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The private sector has long realised the advantages of open source, as businesses know they can only compete if they actively engage with the open source community, rather than doubling down on tech they can control. Nowhere is this more obvious than in the all-importance of the Linux kernel, the core of open source operating systems that serve as the underlying architecture to much of the world’s software. Moreover, the biggest names in tech, from Google to Intel, IBM and Samsung, are contributors and know that cutting themselves off from the community and going at it alone would only hurt themselves.
The Singapore government has taken progressive steps by recognising that contributions to the open source community bring opportunities and provide solutions to global problems. Within a period of eight weeks, the Government Technology Agency of Singapore (GovTech) developed TraceTogether, a digital system facilitating contact tracing efforts in response to the Covid-19 pandemic.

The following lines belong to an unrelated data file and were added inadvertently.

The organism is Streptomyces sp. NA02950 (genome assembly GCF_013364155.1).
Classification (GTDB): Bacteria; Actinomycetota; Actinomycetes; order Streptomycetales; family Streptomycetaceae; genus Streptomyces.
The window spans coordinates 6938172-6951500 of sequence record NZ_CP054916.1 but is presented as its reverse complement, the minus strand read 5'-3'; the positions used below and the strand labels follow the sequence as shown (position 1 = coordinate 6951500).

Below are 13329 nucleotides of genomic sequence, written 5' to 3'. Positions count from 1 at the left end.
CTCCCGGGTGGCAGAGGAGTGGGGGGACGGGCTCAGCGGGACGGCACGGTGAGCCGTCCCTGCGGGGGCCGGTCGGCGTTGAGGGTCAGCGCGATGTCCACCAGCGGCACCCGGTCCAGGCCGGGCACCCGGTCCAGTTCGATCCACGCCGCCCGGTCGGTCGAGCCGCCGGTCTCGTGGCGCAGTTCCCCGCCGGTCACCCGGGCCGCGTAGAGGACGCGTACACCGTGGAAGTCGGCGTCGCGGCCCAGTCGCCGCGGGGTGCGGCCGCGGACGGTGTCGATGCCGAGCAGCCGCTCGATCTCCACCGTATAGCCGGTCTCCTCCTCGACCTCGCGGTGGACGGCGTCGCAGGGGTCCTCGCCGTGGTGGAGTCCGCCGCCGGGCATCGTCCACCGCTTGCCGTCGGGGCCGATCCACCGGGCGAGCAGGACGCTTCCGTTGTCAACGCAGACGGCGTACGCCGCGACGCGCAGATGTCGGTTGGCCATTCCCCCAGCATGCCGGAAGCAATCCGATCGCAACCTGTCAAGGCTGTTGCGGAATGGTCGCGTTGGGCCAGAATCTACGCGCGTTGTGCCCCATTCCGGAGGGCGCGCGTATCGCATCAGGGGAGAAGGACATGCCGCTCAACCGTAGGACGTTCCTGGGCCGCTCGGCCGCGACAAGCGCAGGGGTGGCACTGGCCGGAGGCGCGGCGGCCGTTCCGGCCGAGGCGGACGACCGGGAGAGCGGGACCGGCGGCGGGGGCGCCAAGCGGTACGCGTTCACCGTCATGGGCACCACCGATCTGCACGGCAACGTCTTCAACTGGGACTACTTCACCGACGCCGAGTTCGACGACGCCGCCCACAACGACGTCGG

GovTech decided to make the source code for TraceTogether freely available online so that other organisations and countries could build similar Bluetooth-based contact tracing solutions suited to their local context, while enabling interoperability across jurisdictions. This is not an isolated incident — GovTech has made many of its tools open source so it can work together with developers around the world to tackle common issues.
But challenges persist, and cyberattacks will continue to test the mettle of the international community, as will policymakers intent on controlling information or treating digital competition as a zero-sum game.
Governments must work together and promote collaboration on all fronts — cybersecurity, Internet governance and software development — with the conviction that those who embrace open innovation will fare far better than those who do not.
Mike Linksvayer is the head of policy at GitHub